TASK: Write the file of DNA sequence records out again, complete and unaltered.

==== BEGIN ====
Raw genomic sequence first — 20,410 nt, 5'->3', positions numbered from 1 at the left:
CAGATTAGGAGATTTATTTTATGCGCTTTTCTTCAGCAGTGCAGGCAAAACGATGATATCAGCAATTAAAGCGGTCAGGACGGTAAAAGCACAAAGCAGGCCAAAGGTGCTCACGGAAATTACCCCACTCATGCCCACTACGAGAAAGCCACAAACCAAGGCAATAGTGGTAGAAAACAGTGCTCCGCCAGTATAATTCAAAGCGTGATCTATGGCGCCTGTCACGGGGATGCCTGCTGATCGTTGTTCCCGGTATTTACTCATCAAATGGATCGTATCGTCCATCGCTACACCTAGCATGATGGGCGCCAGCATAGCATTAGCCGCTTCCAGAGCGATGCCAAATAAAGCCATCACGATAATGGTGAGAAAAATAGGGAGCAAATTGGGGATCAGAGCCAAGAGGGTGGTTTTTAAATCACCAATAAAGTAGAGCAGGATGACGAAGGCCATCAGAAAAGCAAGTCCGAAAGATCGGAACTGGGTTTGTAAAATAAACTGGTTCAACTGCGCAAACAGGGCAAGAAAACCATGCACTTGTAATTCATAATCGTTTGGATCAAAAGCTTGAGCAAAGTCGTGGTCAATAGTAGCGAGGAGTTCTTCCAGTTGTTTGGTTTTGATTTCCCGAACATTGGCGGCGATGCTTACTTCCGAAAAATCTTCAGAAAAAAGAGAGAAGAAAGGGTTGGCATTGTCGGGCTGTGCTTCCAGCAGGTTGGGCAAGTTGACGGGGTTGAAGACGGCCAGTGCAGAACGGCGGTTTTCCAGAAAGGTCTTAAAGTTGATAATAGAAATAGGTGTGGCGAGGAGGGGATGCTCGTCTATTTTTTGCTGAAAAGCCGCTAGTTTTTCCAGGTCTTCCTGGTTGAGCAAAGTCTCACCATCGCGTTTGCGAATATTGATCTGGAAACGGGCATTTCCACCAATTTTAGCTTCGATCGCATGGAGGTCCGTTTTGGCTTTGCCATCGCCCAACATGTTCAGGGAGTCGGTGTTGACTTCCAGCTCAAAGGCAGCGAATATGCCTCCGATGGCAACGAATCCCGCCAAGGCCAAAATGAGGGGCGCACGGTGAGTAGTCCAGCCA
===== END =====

Raw genomic sequence first — 20,410 nt, 5'->3', positions numbered from 1 at the left:
CAGATTAGGAGATTTATTTTATGCGCTTTTCTTCAGCAGTGCAGGCAAAACGATGATATCAGCAATTAAAGCGGTCAGGACGGTAAAAGCACAAAGCAGGCCAAAGGTGCTCACGGAAATTACCCCACTCATGCCCACTACGAGAAAGCCACAAACCAAGGCAATAGTGGTAGAAAACAGTGCTCCGCCAGTATAATTCAAAGCGTGATCTATGGCGCCTGTCACGGGGATGCCTGCTGATCGTTGTTCCCGGTATTTACTCATCAAATGGATCGTATCGTCCATCGCTACACCTAGCATGATGGGCGCCAGCATAGCATTAGCCGCTTCCAGAGCGATGCCAAATAAAGCCATCACGATAATGGTGAGAAAAATAGGGAGCAAATTGGGGATCAGAGCCAAGAGGGTGGTTTTTAAATCACCAATAAAGTAGAGCAGGATGACGAAGGCCATCAGAAAAGCAAGTCCGAAAGATCGGAACTGGGTTTGTAAAATAAACTGGTTCAACTGCGCAAACAGGGCAAGAAAACCATGCACTTGTAATTCATAATCGTTTGGATCAAAAGCTTGAGCAAAGTCGTGGTCAATAGTAGCGAGGAGTTCTTCCAGTTGTTTGGTTTTGATTTCCCGAACATTGGCGGCGATGCTTACTTCCGAAAAATCTTCAGAAAAAAGAGAGAAGAAAGGGTTGGCATTGTCGGGCTGTGCTTCCAGCAGGTTGGGCAAGTTGACGGGGTTGAAGACGGCCAGTGCAGAACGGCGGTTTTCCAGAAAGGTCTTAAAGTTGATAATAGAAATAGGTGTGGCGAGGAGGGGATGCTCGTCTATTTTTTGCTGAAAAGCCGCTAGTTTTTCCAGGTCTTCCTGGTTGAGCAAAGTCTCACCATCGCGTTTGCGAATATTGATCTGGAAACGGGCATTTCCACCAATTTTAGCTTCGATCGCATGGAGGTCCGTTTTGGCTTTGCCATCGCCCAACATGTTCAGGGAGTCGGTGTTGACTTCCAGCTCAAAGGCAGCGAATATGCCTCCGATGGCAACGAATCCCGCCAAGGCCAAAATGAGGGGCGCACGGTGAGTAGTCCAGCCA